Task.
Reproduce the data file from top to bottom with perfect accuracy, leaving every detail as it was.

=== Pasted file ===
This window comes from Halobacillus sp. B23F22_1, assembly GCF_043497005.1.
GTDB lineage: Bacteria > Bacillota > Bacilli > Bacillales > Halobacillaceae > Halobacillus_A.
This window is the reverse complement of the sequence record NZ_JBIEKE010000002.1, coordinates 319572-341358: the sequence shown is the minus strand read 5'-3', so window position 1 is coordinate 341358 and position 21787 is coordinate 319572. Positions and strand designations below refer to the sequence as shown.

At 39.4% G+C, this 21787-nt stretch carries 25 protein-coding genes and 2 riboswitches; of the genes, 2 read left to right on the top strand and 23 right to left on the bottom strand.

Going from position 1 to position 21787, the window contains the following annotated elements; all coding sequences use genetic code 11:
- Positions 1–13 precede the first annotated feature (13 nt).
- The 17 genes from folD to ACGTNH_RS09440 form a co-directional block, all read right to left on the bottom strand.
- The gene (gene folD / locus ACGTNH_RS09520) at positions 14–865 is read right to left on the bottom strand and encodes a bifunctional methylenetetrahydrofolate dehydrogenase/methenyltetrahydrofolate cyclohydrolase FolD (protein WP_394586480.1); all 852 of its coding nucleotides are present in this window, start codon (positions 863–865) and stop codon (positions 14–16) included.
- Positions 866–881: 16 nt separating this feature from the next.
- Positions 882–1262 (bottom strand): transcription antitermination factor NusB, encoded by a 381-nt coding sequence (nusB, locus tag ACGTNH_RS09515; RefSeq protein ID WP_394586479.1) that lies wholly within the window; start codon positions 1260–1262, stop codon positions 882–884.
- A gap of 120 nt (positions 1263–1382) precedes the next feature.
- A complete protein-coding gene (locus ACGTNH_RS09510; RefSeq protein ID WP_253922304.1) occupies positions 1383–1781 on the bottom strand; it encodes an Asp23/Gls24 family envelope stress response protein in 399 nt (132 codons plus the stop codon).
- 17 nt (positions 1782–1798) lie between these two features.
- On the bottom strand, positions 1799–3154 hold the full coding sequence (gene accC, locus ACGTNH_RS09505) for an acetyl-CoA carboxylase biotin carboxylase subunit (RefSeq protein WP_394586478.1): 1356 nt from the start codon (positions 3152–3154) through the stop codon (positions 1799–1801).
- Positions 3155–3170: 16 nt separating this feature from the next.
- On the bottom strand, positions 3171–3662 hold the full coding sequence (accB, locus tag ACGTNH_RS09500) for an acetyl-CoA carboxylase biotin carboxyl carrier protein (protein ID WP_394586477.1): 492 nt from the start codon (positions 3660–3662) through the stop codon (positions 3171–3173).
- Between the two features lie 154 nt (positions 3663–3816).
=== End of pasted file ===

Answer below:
This window comes from Halobacillus sp. B23F22_1, assembly GCF_043497005.1.
GTDB lineage: Bacteria > Bacillota > Bacilli > Bacillales > Halobacillaceae > Halobacillus_A.
This window is the reverse complement of the sequence record NZ_JBIEKE010000002.1, coordinates 319572-341358: the sequence shown is the minus strand read 5'-3', so window position 1 is coordinate 341358 and position 21787 is coordinate 319572. Positions and strand designations below refer to the sequence as shown.

At 39.4% G+C, this 21787-nt stretch carries 25 protein-coding genes and 2 riboswitches; of the genes, 2 read left to right on the top strand and 23 right to left on the bottom strand.

Going from position 1 to position 21787, the window contains the following annotated elements; all coding sequences use genetic code 11:
- Positions 1–13 precede the first annotated feature (13 nt).
- The 17 genes from folD to ACGTNH_RS09440 form a co-directional block, all read right to left on the bottom strand.
- The gene (gene folD / locus ACGTNH_RS09520) at positions 14–865 is read right to left on the bottom strand and encodes a bifunctional methylenetetrahydrofolate dehydrogenase/methenyltetrahydrofolate cyclohydrolase FolD (protein WP_394586480.1); all 852 of its coding nucleotides are present in this window, start codon (positions 863–865) and stop codon (positions 14–16) included.
- Positions 866–881: 16 nt separating this feature from the next.
- Positions 882–1262 (bottom strand): transcription antitermination factor NusB, encoded by a 381-nt coding sequence (nusB, locus tag ACGTNH_RS09515; RefSeq protein ID WP_394586479.1) that lies wholly within the window; start codon positions 1260–1262, stop codon positions 882–884.
- A gap of 120 nt (positions 1263–1382) precedes the next feature.
- A complete protein-coding gene (locus ACGTNH_RS09510; RefSeq protein ID WP_253922304.1) occupies positions 1383–1781 on the bottom strand; it encodes an Asp23/Gls24 family envelope stress response protein in 399 nt (132 codons plus the stop codon).
- 17 nt (positions 1782–1798) lie between these two features.
- On the bottom strand, positions 1799–3154 hold the full coding sequence (gene accC, locus ACGTNH_RS09505) for an acetyl-CoA carboxylase biotin carboxylase subunit (RefSeq protein WP_394586478.1): 1356 nt from the start codon (positions 3152–3154) through the stop codon (positions 1799–1801).
- Positions 3155–3170: 16 nt separating this feature from the next.
- On the bottom strand, positions 3171–3662 hold the full coding sequence (accB, locus tag ACGTNH_RS09500) for an acetyl-CoA carboxylase biotin carboxyl carrier protein (protein ID WP_394586477.1): 492 nt from the start codon (positions 3660–3662) through the stop codon (positions 3171–3173).
- Between the two features lie 154 nt (positions 3663–3816).